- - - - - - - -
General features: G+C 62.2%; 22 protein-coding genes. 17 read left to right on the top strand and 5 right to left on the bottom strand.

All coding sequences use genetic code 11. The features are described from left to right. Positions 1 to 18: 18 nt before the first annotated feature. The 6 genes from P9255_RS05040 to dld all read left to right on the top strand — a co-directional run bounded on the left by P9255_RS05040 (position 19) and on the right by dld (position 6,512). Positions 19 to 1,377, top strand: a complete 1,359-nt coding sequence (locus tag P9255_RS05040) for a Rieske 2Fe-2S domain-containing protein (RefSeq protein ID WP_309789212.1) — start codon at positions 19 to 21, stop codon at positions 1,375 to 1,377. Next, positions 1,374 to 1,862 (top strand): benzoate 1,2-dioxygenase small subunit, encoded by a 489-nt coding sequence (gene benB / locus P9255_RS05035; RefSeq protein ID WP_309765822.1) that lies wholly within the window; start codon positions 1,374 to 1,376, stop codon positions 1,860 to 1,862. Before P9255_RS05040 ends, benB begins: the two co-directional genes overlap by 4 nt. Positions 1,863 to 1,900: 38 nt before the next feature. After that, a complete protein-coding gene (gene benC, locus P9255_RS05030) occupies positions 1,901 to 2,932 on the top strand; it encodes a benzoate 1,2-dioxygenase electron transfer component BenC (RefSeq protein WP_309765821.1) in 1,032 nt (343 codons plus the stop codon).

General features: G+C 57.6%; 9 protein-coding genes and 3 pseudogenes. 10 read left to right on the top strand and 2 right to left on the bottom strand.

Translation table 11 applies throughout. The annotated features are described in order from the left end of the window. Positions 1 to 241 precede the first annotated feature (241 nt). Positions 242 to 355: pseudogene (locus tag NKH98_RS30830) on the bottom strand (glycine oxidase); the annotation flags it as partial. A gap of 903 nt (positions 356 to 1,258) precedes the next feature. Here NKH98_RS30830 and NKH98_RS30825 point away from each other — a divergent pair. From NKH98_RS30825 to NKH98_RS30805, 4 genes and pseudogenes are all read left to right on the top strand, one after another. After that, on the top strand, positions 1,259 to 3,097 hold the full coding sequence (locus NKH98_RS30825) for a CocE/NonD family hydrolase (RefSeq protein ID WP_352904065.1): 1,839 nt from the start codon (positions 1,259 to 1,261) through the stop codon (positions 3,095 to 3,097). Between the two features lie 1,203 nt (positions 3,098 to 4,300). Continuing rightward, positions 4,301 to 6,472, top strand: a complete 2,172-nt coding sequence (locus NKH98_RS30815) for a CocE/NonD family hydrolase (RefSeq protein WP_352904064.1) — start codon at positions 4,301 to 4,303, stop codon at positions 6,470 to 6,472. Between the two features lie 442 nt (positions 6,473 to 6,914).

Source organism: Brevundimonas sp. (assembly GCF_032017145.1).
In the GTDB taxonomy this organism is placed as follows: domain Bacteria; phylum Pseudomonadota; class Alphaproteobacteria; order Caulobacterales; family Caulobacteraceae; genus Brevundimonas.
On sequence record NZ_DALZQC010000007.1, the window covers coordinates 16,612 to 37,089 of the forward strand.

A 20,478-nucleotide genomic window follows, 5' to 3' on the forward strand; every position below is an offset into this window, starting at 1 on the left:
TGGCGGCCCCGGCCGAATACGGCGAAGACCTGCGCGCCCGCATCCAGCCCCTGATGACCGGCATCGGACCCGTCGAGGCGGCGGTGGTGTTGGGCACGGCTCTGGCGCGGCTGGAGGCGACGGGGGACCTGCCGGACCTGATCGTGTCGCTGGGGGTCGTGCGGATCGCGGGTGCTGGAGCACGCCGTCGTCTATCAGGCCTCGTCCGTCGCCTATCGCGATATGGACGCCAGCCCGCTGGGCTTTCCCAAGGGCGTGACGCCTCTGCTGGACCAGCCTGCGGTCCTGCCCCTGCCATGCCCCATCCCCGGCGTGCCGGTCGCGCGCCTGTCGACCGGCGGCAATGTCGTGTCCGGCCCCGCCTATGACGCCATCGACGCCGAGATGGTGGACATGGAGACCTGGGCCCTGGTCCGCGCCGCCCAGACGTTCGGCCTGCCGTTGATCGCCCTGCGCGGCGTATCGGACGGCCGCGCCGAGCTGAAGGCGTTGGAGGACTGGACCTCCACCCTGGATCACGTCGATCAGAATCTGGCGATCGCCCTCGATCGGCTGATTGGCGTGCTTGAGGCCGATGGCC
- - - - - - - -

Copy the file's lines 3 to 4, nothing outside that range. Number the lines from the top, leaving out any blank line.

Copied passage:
General features: G+C 57.6%; 9 protein-coding genes and 3 pseudogenes. 10 read left to right on the top strand and 2 right to left on the bottom strand.

Translation table 11 applies throughout. The annotated features are described in order from the left end of the window. Positions 1 to 241 precede the first annotated feature (241 nt). Positions 242 to 355: pseudogene (locus tag NKH98_RS30830) on the bottom strand (glycine oxidase); the annotation flags it as partial. A gap of 903 nt (positions 356 to 1,258) precedes the next feature. Here NKH98_RS30830 and NKH98_RS30825 point away from each other — a divergent pair. From NKH98_RS30825 to NKH98_RS30805, 4 genes and pseudogenes are all read left to right on the top strand, one after another. After that, on the top strand, positions 1,259 to 3,097 hold the full coding sequence (locus NKH98_RS30825) for a CocE/NonD family hydrolase (RefSeq protein ID WP_352904065.1): 1,839 nt from the start codon (positions 1,259 to 1,261) through the stop codon (positions 3,095 to 3,097). Between the two features lie 1,203 nt (positions 3,098 to 4,300). Continuing rightward, positions 4,301 to 6,472, top strand: a complete 2,172-nt coding sequence (locus NKH98_RS30815) for a CocE/NonD family hydrolase (RefSeq protein WP_352904064.1) — start codon at positions 4,301 to 4,303, stop codon at positions 6,470 to 6,472. Between the two features lie 442 nt (positions 6,473 to 6,914).